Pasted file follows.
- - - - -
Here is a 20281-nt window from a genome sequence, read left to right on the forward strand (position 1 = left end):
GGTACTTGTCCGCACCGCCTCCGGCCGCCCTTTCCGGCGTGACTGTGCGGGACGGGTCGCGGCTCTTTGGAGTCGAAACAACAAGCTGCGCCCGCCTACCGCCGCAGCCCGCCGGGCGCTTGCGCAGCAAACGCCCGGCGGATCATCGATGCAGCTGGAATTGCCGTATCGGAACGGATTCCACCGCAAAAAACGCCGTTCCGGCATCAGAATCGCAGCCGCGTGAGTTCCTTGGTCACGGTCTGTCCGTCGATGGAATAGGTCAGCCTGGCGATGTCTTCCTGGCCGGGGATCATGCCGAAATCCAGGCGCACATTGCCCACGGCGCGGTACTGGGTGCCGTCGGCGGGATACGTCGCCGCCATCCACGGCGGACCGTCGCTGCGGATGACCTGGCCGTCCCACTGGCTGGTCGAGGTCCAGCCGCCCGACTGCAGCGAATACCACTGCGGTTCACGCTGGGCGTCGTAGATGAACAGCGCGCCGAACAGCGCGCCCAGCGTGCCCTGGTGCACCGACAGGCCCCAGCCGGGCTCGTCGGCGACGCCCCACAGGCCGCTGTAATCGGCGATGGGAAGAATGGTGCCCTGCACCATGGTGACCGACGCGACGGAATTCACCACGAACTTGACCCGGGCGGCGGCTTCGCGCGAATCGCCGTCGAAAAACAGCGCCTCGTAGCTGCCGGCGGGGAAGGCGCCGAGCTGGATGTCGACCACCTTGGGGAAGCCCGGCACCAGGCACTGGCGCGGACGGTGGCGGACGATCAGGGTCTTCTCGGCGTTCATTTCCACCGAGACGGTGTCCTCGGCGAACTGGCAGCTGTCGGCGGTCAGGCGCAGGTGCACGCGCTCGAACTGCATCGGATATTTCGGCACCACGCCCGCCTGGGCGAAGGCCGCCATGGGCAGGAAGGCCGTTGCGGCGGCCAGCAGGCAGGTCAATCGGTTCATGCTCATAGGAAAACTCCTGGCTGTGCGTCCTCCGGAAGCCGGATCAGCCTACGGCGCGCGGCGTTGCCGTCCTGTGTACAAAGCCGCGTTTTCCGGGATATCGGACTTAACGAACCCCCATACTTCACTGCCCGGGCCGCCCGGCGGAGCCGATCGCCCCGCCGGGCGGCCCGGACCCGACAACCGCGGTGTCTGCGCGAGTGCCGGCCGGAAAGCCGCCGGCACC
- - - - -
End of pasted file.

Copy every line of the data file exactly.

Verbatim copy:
Here is a 20281-nt window from a genome sequence, read left to right on the forward strand (position 1 = left end):
GGTACTTGTCCGCACCGCCTCCGGCCGCCCTTTCCGGCGTGACTGTGCGGGACGGGTCGCGGCTCTTTGGAGTCGAAACAACAAGCTGCGCCCGCCTACCGCCGCAGCCCGCCGGGCGCTTGCGCAGCAAACGCCCGGCGGATCATCGATGCAGCTGGAATTGCCGTATCGGAACGGATTCCACCGCAAAAAACGCCGTTCCGGCATCAGAATCGCAGCCGCGTGAGTTCCTTGGTCACGGTCTGTCCGTCGATGGAATAGGTCAGCCTGGCGATGTCTTCCTGGCCGGGGATCATGCCGAAATCCAGGCGCACATTGCCCACGGCGCGGTACTGGGTGCCGTCGGCGGGATACGTCGCCGCCATCCACGGCGGACCGTCGCTGCGGATGACCTGGCCGTCCCACTGGCTGGTCGAGGTCCAGCCGCCCGACTGCAGCGAATACCACTGCGGTTCACGCTGGGCGTCGTAGATGAACAGCGCGCCGAACAGCGCGCCCAGCGTGCCCTGGTGCACCGACAGGCCCCAGCCGGGCTCGTCGGCGACGCCCCACAGGCCGCTGTAATCGGCGATGGGAAGAATGGTGCCCTGCACCATGGTGACCGACGCGACGGAATTCACCACGAACTTGACCCGGGCGGCGGCTTCGCGCGAATCGCCGTCGAAAAACAGCGCCTCGTAGCTGCCGGCGGGGAAGGCGCCGAGCTGGATGTCGACCACCTTGGGGAAGCCCGGCACCAGGCACTGGCGCGGACGGTGGCGGACGATCAGGGTCTTCTCGGCGTTCATTTCCACCGAGACGGTGTCCTCGGCGAACTGGCAGCTGTCGGCGGTCAGGCGCAGGTGCACGCGCTCGAACTGCATCGGATATTTCGGCACCACGCCCGCCTGGGCGAAGGCCGCCATGGGCAGGAAGGCCGTTGCGGCGGCCAGCAGGCAGGTCAATCGGTTCATGCTCATAGGAAAACTCCTGGCTGTGCGTCCTCCGGAAGCCGGATCAGCCTACGGCGCGCGGCGTTGCCGTCCTGTGTACAAAGCCGCGTTTTCCGGGATATCGGACTTAACGAACCCCCATACTTCACTGCCCGGGCCGCCCGGCGGAGCCGATCGCCCCGCCGGGCGGCCCGGACCCGACAACCGCGGTGTCTGCGCGAGTGCCGGCCGGAAAGCCGCCGGCACC